Enzyme Benefits


Enzymes have been referred to as “life force” and for good reason—they make things happen inside our bodies!

Without enzymes, food that we eat will not be digested or absorbed by our bodies. Instead, it will rot and cause us a myriad of health problems in addition to nutritional deficiency. Inside every cell in the body, enzymes are needed to convert food into energy that we need to do everything – walk, run, think, work and even to breathe or blink. Our bodies cannot survive without enzymes because we even need energy for basic survival when we are sleeping!

Some people experience enzyme deficiency due to age, hereditary diseases and heavily processed foods, causing poor health: from tiredness and mental fog, to indigestion and poor appetite. A healthy diet with natural foods, such as pure honey, can introduce useful enzymes into our body.

Most of the enzymes inside honey are produced by bees and added into the honey. There are usually more than 10 different enzymes inside honey and together, they make honey the sweet and nutritious superfood that we all know.

Lovoury Honey, especially, has a high amount of natural enzymes, thanks to our healthy, well-cared bees, and our honey’s unadulterated and minimally processed state. Our honey is simply filtered to remove wax bits and bee parts, gently warmed to remove excess moisture, and bottled immediately. Enzymes are heat-sensitive, so we also harvest our honey in the shade and store it in a cool place.

Here are a few highly beneficial enzymes inside our honey :-

Diastase

You may already know diastase because its common name is amylase. It is a digestive enzyme whose main function is to break down starch (the large carbohydrates) into simple sugars that our body can absorb. Our bodies need a lot of diastase (aka amylase) because starchy carbohydrates are our staple food, therefore making up a very big part of our diet. These are examples of starchy foods:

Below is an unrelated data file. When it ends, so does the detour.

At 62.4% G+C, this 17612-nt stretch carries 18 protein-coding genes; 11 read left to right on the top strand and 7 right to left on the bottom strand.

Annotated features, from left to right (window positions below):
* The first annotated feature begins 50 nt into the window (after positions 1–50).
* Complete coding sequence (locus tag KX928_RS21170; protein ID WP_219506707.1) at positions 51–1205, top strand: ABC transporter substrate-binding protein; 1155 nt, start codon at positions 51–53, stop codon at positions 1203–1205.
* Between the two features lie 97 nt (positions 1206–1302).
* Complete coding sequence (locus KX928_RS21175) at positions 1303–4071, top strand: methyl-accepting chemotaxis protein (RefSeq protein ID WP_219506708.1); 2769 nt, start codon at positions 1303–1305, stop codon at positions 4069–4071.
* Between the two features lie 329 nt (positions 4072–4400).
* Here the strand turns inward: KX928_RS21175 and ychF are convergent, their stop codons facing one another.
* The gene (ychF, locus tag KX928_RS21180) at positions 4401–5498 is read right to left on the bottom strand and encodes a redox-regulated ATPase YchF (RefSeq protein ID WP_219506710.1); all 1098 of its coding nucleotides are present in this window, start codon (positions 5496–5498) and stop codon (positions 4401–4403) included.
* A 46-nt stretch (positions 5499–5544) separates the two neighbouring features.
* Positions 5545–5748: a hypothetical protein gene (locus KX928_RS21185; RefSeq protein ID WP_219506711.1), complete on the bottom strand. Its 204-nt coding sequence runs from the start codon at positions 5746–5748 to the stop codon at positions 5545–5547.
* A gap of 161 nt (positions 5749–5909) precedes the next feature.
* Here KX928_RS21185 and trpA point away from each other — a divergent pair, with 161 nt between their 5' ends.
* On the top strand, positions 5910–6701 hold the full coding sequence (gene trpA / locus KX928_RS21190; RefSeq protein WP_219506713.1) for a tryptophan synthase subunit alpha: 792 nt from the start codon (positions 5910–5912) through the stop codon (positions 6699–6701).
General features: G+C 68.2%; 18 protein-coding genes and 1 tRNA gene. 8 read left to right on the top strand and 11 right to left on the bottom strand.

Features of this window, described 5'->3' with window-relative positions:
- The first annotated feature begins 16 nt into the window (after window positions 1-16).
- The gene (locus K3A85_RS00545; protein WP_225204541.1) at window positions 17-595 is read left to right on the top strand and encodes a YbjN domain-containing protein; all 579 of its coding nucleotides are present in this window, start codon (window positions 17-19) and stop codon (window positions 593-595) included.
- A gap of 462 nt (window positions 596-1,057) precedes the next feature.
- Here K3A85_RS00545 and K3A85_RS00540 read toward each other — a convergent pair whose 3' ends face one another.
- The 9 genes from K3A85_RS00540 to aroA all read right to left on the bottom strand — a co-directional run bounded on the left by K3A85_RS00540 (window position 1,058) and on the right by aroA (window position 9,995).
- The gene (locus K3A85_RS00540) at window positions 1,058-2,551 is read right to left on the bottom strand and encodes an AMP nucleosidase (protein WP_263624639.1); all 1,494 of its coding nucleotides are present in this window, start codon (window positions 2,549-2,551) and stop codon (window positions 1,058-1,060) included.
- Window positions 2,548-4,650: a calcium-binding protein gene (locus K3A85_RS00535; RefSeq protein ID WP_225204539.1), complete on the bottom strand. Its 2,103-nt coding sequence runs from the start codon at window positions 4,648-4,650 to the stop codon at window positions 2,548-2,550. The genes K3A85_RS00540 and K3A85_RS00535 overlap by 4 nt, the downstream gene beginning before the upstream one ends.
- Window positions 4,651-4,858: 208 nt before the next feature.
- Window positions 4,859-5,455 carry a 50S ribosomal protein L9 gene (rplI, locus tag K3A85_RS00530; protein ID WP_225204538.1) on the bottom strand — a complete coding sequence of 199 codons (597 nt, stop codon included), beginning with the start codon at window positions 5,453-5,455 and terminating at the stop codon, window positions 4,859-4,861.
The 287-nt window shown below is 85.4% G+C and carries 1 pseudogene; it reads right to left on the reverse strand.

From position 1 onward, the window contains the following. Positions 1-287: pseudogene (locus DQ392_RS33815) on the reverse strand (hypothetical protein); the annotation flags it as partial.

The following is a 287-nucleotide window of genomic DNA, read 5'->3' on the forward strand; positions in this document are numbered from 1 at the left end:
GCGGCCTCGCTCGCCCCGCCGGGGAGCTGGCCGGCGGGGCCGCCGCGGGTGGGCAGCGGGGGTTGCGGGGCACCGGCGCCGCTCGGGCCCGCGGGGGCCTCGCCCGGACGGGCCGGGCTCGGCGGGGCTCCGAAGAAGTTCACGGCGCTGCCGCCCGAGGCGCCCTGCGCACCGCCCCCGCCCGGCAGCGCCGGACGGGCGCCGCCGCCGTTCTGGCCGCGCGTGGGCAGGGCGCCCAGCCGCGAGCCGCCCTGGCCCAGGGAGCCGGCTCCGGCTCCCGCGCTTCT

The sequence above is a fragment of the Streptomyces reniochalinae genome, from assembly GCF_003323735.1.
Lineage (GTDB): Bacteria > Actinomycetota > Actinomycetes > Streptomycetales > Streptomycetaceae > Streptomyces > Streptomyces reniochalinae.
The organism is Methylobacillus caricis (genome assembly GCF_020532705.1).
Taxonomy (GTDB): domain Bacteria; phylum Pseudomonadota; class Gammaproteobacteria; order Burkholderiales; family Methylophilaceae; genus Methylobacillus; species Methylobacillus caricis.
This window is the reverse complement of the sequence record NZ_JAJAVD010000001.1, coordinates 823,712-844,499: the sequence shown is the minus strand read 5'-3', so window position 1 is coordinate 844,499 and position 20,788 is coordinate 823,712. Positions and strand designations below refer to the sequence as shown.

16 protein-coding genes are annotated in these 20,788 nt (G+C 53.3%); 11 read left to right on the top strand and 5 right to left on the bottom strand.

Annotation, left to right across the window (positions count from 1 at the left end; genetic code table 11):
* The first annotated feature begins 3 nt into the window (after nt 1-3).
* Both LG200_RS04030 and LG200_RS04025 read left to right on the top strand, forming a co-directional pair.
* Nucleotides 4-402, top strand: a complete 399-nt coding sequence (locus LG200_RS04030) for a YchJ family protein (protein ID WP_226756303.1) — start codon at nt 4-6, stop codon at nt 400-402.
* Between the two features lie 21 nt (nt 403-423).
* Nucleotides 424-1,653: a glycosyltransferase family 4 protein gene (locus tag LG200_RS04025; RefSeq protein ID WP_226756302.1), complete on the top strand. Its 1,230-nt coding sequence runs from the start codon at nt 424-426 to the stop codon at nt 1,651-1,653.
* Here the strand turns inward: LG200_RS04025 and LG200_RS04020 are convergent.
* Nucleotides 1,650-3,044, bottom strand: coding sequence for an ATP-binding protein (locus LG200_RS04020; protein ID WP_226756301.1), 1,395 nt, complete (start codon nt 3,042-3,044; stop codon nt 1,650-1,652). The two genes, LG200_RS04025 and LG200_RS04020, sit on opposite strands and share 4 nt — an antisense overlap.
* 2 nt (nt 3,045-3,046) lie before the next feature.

1. Rice
  2. Potato
  3. Wheat
  4. Corn
  5. Banana
  6. Oats
  7. Sago
  8. Couscous
  9. Rye
  10. Barley
  11. Cereals

Diastases inside honey help us digest our food better and reduce problems such as bloating, - and the embarrassment of flatulence.

honey, beecomb, harvest, pure

Honey Quality

The International Honey Commission (IHC) has determined that the quality of honey be measured based on its diastase enzyme activity level, and should be no less than 8 Schade units. This is due to 3 main reasons:

1. Many honey producers heat honey for pasteurisation and to reduce its moisture level. However, heating honey to a mere 60°C will damage most of its natural enzymes, vitamins and antioxidants. Diastase is heat sensitive so if the diastases’ activity is lower than 8 Schade units, it would most probably mean that the honey was excessively heated and may have lost a lot of its beneficial enzymes, vitamins and antioxidants.

2. Diastase activity level also reduces when honey is being kept for a long time so a diastase level above 8 Schade units would mean that the honey is fresh.